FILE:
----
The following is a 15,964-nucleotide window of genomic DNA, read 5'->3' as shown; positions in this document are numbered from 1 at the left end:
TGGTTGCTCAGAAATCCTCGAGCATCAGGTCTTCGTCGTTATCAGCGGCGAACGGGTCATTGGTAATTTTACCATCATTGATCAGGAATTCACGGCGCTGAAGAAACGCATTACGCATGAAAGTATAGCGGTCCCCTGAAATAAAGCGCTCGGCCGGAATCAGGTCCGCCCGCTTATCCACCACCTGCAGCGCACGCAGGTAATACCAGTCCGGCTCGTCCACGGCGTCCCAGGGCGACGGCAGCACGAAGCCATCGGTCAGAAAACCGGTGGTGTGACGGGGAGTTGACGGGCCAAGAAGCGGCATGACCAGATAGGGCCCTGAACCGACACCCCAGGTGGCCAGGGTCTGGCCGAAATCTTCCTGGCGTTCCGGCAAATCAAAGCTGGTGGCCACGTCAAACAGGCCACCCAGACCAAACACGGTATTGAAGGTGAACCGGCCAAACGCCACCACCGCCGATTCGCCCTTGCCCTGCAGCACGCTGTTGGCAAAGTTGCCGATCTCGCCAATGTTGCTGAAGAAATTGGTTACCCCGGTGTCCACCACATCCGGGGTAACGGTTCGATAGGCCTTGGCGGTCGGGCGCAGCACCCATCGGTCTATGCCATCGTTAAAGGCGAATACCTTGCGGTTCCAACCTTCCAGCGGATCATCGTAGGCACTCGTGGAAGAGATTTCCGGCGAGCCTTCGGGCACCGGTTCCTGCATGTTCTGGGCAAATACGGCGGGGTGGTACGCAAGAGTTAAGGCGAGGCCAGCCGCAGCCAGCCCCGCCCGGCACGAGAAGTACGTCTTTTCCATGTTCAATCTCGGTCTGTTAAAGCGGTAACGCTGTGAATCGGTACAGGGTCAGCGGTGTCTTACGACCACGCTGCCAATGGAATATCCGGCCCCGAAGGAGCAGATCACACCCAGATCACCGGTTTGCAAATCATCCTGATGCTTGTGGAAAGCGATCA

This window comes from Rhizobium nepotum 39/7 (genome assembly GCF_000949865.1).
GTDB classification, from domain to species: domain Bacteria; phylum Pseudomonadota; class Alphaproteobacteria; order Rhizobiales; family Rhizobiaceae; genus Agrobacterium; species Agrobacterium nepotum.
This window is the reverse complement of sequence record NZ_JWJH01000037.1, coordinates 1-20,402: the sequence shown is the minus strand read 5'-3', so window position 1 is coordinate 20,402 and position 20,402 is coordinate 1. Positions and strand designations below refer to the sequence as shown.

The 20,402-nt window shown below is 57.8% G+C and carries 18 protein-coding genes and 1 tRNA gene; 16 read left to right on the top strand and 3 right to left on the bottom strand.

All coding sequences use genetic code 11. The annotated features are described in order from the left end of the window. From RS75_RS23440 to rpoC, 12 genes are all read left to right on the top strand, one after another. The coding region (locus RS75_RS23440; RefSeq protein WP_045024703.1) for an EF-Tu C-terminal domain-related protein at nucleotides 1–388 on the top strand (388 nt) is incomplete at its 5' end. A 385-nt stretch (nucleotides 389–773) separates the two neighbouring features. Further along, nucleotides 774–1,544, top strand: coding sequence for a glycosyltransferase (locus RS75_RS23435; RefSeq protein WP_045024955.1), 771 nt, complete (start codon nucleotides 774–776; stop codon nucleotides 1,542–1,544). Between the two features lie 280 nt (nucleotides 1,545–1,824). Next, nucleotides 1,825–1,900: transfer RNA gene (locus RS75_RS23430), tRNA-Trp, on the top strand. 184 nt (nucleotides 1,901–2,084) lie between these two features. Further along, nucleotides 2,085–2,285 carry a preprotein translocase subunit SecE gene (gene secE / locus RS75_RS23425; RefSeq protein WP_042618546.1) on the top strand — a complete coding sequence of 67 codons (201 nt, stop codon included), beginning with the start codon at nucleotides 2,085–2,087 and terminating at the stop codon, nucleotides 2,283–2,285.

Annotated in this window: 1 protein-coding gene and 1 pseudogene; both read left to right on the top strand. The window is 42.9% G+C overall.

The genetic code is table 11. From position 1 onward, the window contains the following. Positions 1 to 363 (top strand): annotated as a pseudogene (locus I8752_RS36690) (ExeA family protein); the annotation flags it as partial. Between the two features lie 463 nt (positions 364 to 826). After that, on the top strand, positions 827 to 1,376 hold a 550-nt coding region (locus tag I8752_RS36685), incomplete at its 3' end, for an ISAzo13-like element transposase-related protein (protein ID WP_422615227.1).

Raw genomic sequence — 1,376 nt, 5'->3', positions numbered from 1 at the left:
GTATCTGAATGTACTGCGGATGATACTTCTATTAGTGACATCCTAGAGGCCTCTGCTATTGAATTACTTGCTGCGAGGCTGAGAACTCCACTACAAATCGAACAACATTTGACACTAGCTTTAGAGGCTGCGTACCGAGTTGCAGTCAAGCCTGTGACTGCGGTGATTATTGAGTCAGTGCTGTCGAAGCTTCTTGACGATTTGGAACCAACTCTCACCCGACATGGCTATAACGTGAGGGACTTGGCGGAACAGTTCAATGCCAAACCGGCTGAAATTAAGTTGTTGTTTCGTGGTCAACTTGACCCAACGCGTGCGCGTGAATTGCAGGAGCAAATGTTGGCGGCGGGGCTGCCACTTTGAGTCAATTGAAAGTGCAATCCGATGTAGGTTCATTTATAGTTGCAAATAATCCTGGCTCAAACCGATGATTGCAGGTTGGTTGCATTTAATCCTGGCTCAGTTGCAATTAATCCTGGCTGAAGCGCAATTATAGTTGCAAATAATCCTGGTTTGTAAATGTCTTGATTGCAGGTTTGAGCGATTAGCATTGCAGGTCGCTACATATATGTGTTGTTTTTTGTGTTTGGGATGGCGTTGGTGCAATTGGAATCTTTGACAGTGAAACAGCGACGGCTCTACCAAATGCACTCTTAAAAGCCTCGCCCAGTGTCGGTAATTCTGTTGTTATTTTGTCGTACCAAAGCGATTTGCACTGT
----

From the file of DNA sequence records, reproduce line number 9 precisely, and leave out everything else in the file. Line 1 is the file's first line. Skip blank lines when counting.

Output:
The genetic code is table 11. From position 1 onward, the window contains the following. Positions 1 to 363 (top strand): annotated as a pseudogene (locus I8752_RS36690) (ExeA family protein); the annotation flags it as partial. Between the two features lie 463 nt (positions 364 to 826). After that, on the top strand, positions 827 to 1,376 hold a 550-nt coding region (locus tag I8752_RS36685), incomplete at its 3' end, for an ISAzo13-like element transposase-related protein (protein ID WP_422615227.1).